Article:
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Your image is mostly gray; so the "hue" parameter doesn't make much sense.

The hue parameter is the angle of a given color relative to the gray on the color wheel (see below).

Normally the hue parameter should be 0 in the gray areas, but every digital image has some noise, so the position of the color of the pixels on the hue circle varies a bit around the neutral gray. If a pixel is just a bit yellow, and the next one just a bit blue, the hue parameter will be opposite! (45° and 225°)

The blotches are because the JPG is a lossy compression and it compresses a lot the chrominance channel creating color blotches.

Anyway, as a general rule, when processing HSV (or HSL) images, use all the channels, not only the hue (e.g. to segmenta a color, instead of just (a<hue<b) use (a<hue<b)&(saturation>c)&(luminosity>d)).

Your image is mostly gray; so the "hue" parameter doesn't make much sense.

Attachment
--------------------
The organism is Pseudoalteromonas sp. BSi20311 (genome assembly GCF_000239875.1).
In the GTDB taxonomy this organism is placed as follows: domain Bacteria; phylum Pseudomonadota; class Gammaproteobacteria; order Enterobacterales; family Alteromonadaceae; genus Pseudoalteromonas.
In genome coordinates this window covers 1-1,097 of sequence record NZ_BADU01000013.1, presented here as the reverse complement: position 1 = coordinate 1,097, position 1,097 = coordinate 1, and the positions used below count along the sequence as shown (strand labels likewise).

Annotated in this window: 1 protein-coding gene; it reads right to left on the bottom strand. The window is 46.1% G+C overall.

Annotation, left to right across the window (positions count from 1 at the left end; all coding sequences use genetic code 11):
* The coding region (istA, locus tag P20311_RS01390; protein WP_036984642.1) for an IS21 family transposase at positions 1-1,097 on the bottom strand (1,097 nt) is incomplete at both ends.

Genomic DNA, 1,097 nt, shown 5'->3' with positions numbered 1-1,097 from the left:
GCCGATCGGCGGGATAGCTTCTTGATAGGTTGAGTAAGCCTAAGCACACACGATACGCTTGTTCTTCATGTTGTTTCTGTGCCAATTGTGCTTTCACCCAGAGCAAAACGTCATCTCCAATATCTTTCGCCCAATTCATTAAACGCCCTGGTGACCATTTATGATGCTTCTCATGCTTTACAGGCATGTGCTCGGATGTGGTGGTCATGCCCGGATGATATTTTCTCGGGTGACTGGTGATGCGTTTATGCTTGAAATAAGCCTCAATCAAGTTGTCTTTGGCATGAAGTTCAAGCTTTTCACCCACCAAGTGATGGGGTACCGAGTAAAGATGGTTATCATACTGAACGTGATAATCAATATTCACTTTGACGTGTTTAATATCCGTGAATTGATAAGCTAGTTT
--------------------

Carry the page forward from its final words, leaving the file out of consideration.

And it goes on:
The hue parameter is the angle of a given color relative to the gray on the color wheel (see below).

Normally the hue parameter should be 0 in the gray areas, but every digital image has some noise, so the position of the color of the pixels on the hue circle varies a bit around the neutral gray. If a pixel is just a bit yellow, and the next one just a bit blue, the hue parameter will be opposite! (45° and 225°)

The blotches are because the JPG is a lossy compression and it compresses a lot the chrominance channel creating color blotches.

I suggest to test your method on a colorful image, you'll see the difference.

Anyway, as a general rule, when processing HSV (or HSL) images, use all the channels, not only the hue (e.g. to segmenta a color, instead of just (a<hue<b) use (a<hue<b)&(saturation>c)&(luminosity>d)).